The Impact of Charter Schools on the Finances of the School District of Philadelphia October 2014


Audit Date: October 21, 2014

Audit Categories

  • Other
Controller: Alan Butkovitz

Audit Tags

  • Charter Schools,
  • Children and Families,
  • Education,
  • School District

Executive Summary


For Immediate Release
Oct. 21, 2014

Contact: Brian Dries
215-686-8869

Butkovitz Says Charter School Funding Unfair, Damaging to Philadelphia
City Controller finds special education allocations do not meet students’ needs
& urges a tiered system for both public and charter schools

The Impact of Charter Schools on the Finances of the School District of Philadelphia

PHILADELPHIA – City Controller Alan Butkovitz today released a financial analysis of the School District of Philadelphia’s charter schools that indicated the current funding formula for tuition reimbursements and special education has led to the charter sector accumulating a $117 million positive fund balance.

While the charter sector’s balance was in the black in 2013, the School District was $68 million in arrears at the close of the same year.

According to Butkovitz, the charter sector’s large fund balance is a result of Pennsylvania’s current funding formula, which doesn’t account for the School District’s real costs and bears little relationship for what the charter schools actually spend.

“The funding structure is unfair and financially damaging to Philadelphia’s education system,” said Butkovitz. “The School District has been operating with multi-million dollar deficits for almost a decade, whereas charters have had substantial fund balances.”

In Pennsylvania, the special education supplement is a flat sum, which is not adjusted for level of need. Because Philadelphia’s traditional public schools educate the vast majority of students with greater special education needs and while the majority of special education students in charter schools have lesser needs, the charters garner the financial benefit of the one-size-fits-all funding.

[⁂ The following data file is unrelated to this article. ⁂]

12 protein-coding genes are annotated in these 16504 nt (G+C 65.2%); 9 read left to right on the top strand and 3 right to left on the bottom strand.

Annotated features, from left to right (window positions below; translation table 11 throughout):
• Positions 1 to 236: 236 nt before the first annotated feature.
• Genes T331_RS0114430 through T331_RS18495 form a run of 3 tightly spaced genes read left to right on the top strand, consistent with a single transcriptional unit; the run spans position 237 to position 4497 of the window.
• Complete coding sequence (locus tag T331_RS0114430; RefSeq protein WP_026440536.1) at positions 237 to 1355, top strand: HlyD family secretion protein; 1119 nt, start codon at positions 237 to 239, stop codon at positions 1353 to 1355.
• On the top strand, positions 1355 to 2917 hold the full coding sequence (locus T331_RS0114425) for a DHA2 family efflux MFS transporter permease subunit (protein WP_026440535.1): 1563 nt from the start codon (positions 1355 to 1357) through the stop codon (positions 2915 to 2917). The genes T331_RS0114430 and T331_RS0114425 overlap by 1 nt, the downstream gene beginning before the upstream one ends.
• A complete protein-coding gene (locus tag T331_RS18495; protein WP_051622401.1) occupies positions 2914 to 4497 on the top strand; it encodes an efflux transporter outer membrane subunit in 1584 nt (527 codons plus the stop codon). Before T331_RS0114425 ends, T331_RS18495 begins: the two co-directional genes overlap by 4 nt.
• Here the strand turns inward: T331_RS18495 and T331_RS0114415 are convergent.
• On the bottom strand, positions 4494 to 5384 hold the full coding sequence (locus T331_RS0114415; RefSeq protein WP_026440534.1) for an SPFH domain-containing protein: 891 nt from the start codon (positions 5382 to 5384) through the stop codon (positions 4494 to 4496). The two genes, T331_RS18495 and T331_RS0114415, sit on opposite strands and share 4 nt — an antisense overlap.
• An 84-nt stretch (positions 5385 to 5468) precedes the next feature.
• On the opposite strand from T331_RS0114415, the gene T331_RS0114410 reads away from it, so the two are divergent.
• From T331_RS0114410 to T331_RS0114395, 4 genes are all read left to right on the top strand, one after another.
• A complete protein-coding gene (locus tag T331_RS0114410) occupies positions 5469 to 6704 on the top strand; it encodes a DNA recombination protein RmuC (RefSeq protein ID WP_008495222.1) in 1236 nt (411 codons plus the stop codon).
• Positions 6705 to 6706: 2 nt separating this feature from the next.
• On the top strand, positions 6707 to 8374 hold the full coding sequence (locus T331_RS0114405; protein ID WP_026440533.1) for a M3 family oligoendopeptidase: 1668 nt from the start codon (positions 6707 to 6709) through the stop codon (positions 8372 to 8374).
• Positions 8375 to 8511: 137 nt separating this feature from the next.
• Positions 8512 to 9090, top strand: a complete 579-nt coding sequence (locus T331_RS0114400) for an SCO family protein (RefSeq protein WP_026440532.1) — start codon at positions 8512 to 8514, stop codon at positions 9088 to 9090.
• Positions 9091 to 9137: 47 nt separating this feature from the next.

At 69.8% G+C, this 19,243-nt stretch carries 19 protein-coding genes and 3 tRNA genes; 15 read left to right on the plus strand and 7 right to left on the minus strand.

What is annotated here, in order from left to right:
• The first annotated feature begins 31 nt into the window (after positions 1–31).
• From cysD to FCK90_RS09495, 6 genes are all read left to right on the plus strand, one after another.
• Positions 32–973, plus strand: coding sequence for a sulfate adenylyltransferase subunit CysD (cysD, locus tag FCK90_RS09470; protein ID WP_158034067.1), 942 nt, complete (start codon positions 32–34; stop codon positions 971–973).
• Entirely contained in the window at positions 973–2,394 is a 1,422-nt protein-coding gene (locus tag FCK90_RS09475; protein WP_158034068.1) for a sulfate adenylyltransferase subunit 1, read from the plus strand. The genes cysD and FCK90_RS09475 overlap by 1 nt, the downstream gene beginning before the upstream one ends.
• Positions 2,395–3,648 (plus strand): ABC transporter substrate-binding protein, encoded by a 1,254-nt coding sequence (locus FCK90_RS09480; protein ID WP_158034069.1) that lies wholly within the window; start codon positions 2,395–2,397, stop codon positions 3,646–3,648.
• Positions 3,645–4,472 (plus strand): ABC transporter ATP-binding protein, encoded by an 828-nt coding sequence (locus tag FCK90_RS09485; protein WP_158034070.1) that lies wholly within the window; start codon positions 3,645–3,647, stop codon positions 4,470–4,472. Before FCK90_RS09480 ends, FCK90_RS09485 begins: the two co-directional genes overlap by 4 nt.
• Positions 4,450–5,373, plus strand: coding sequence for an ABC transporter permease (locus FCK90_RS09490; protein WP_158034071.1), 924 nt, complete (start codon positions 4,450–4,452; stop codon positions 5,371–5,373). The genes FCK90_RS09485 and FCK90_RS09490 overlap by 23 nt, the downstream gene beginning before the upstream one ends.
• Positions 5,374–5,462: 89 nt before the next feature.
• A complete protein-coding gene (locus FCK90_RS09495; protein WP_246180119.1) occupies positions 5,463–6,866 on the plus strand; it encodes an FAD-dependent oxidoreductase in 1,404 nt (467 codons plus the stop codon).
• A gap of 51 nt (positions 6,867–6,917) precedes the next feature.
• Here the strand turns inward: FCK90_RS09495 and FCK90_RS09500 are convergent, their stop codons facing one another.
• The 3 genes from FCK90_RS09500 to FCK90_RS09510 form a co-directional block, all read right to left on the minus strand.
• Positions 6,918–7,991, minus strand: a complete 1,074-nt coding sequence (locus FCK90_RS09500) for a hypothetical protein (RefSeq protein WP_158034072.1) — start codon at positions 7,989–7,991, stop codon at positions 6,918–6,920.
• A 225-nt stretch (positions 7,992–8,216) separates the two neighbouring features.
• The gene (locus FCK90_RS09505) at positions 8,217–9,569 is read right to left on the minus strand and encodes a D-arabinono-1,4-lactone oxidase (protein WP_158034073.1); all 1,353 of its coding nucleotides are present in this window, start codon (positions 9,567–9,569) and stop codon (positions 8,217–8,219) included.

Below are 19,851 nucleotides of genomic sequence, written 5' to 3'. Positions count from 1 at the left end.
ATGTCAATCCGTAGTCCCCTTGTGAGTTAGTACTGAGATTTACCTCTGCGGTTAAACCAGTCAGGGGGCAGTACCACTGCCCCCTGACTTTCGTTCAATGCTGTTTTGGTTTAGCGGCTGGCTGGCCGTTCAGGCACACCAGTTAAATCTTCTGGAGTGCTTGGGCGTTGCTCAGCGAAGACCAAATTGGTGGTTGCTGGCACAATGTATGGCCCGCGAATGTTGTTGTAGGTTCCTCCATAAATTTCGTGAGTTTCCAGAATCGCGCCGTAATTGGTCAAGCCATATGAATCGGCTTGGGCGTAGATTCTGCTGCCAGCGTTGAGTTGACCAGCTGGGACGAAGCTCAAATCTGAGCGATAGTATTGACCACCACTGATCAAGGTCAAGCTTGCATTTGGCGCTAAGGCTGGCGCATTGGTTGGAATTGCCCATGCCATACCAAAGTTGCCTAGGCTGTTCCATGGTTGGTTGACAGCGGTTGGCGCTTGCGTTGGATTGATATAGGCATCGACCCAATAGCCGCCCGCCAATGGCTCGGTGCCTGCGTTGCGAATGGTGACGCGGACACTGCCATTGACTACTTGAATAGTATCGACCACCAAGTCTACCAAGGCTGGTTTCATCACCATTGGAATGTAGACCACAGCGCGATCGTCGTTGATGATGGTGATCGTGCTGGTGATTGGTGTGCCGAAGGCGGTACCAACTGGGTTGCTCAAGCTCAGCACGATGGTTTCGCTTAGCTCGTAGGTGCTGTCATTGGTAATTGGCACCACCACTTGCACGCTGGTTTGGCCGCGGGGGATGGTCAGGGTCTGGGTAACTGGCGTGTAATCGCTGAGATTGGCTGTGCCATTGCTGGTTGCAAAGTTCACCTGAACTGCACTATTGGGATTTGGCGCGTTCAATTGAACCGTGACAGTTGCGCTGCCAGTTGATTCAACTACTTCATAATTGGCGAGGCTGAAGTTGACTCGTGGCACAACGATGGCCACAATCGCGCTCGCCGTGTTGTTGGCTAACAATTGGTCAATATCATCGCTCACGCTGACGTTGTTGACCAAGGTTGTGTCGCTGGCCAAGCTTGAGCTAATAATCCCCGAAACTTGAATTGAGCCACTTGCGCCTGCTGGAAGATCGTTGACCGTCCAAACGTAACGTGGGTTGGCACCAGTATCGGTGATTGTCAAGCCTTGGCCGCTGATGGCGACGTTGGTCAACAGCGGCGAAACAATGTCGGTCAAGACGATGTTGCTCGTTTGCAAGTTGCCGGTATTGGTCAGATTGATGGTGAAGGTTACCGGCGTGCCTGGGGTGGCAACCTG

“Allocations for special education must take into account varying levels of student need,” said Butkovitz. “Pennsylvania needs to adopt a tiered special education formula for both public traditional and charter schools.”

Additionally, under Pennsylvania law, funding levels to calculate per-pupil tuition rates for charter schools are determined by a formula derived from the School District’s previous year’s expenditures and it doesn’t take into account for what the charter schools actually need. It results in a per-pupil tuition rate that does not accurately account for demographics and student populations.

“The Commonwealth and the School District need to examine funding formulas that other states and school districts have adopted which take into account demographics and student need,” said Butkovitz. “Pennsylvania is the only state in the nation without some sort of weighted formula.”

In school districts within Chicago, New Orleans and Washington D.C., their respective states have adopted funding formulas that are based on student need and accurately account for different levels of special education costs.

While there is a significant portion of the District’s education funding going to its charter sector, charter schools spend, on average, 38 percent less on instruction and support than the traditional public schools on a per student basis. In addition, charter schools spend more than twice as much on administrative services than the traditional public schools on a per student basis.

“The School District needs to make accountability over charter schools a top priority,” said Butkovitz. “The existing Charter School Oversight Office needs to be strengthened. Six employees to oversee 86 charter schools are not sufficient.”

The Controller also recommends developing a Collaborative Council under the support of the School District and creating a joint budget process that includes the Charter Schools. In addition, The Controller recommends that the School District should be required to complete a five-year financial plan which includes charter schools, similar to the City’s budget approval process. This would include the creation of an independent fiscal review board, similar to the Pennsylvania Intergovernmental Cooperation Authority.

The Controller’s Office has focused considerable attention on the public education sector in the past several years, and has exposed much waste, fraud and abuse in both the Charter and Traditional Public Schools. The Controller’s latest analysis is part of his Office’s ongoing efforts to ensure fiscal accountability within Philadelphia’s education system.

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